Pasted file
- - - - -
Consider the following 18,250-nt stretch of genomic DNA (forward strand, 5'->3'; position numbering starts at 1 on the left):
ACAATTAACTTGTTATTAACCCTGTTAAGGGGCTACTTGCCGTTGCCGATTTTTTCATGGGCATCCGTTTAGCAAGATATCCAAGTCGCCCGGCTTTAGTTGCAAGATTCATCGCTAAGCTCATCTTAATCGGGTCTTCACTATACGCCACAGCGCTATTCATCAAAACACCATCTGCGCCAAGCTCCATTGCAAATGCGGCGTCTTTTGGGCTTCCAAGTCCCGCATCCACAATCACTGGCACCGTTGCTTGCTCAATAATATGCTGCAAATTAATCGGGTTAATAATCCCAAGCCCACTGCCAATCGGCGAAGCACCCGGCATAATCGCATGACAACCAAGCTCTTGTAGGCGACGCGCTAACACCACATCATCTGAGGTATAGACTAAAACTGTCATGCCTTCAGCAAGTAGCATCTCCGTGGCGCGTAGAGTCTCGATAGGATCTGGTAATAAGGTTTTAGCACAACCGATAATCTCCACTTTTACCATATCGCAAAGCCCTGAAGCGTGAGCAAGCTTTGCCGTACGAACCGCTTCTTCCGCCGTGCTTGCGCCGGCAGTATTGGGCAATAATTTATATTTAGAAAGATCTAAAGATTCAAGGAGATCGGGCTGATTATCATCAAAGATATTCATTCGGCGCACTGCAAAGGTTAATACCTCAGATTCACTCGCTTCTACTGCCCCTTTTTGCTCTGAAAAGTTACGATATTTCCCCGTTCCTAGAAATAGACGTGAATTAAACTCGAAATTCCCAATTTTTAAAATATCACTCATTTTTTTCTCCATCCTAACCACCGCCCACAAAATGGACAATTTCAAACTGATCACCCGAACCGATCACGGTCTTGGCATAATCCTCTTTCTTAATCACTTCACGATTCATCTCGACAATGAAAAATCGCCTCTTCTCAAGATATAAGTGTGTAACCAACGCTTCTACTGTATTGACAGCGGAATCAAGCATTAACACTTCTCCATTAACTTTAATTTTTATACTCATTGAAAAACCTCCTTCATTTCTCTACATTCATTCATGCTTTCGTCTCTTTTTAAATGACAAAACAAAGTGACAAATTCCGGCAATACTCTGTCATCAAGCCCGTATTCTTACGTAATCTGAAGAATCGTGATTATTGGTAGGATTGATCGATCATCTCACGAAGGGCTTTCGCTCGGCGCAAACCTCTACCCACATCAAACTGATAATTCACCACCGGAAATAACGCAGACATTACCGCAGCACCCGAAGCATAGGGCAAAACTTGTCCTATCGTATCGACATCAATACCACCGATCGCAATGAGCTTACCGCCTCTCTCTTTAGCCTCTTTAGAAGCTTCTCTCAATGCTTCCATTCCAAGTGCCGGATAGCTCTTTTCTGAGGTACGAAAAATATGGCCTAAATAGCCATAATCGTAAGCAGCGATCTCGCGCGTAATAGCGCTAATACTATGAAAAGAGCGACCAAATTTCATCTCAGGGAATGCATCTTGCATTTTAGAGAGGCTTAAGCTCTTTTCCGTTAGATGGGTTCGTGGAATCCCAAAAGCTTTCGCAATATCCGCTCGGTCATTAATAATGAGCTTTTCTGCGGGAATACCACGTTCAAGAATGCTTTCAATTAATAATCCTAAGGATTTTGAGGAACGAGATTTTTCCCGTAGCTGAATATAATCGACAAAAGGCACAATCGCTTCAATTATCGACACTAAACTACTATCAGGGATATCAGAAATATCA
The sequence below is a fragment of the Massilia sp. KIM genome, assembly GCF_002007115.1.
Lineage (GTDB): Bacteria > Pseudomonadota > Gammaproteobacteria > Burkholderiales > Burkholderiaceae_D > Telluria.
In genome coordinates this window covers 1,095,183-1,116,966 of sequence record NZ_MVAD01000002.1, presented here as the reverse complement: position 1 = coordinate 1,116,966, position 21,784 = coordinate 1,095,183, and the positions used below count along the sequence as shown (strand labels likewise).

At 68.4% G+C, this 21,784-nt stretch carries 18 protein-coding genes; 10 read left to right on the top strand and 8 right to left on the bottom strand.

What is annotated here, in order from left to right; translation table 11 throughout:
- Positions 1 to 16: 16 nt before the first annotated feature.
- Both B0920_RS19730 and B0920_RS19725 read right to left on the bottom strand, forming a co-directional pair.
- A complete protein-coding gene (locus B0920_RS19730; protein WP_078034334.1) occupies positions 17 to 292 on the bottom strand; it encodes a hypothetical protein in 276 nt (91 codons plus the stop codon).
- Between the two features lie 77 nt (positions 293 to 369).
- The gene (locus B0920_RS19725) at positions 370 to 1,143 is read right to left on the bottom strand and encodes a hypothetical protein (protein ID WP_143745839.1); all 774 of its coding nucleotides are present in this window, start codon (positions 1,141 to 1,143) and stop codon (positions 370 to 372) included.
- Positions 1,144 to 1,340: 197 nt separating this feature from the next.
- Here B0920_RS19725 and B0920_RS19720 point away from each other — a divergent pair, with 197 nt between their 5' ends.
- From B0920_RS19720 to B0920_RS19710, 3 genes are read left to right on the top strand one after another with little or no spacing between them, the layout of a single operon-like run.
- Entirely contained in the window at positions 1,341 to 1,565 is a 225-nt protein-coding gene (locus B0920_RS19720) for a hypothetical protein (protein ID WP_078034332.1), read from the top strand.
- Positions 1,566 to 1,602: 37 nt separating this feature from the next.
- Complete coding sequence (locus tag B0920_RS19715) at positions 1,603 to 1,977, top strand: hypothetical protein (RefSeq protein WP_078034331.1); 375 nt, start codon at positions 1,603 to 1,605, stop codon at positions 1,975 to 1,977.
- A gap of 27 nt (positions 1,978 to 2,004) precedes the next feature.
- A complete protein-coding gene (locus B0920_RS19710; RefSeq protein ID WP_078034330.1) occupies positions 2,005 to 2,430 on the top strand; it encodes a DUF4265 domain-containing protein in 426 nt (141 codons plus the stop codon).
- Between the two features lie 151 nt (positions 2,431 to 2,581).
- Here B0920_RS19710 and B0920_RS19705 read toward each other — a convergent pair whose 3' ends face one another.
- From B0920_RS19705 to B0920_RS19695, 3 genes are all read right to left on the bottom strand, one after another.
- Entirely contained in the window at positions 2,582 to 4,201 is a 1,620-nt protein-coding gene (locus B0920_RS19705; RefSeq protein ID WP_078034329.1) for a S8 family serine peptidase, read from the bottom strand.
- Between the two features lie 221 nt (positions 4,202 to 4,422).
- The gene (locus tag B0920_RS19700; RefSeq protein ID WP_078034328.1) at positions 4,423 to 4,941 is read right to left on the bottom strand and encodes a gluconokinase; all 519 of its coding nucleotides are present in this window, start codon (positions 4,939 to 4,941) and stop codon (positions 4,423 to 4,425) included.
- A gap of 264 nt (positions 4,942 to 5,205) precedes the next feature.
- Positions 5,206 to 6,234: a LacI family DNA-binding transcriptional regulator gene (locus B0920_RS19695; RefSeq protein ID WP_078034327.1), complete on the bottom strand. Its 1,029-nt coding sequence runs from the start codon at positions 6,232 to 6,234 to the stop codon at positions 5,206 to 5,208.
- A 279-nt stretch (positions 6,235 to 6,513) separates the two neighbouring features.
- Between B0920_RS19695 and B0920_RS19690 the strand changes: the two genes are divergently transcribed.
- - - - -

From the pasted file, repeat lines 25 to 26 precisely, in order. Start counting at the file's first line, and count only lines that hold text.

- Between the two features lie 221 nt (positions 4,202 to 4,422).
- The gene (locus tag B0920_RS19700; RefSeq protein ID WP_078034328.1) at positions 4,423 to 4,941 is read right to left on the bottom strand and encodes a gluconokinase; all 519 of its coding nucleotides are present in this window, start codon (positions 4,939 to 4,941) and stop codon (positions 4,423 to 4,425) included.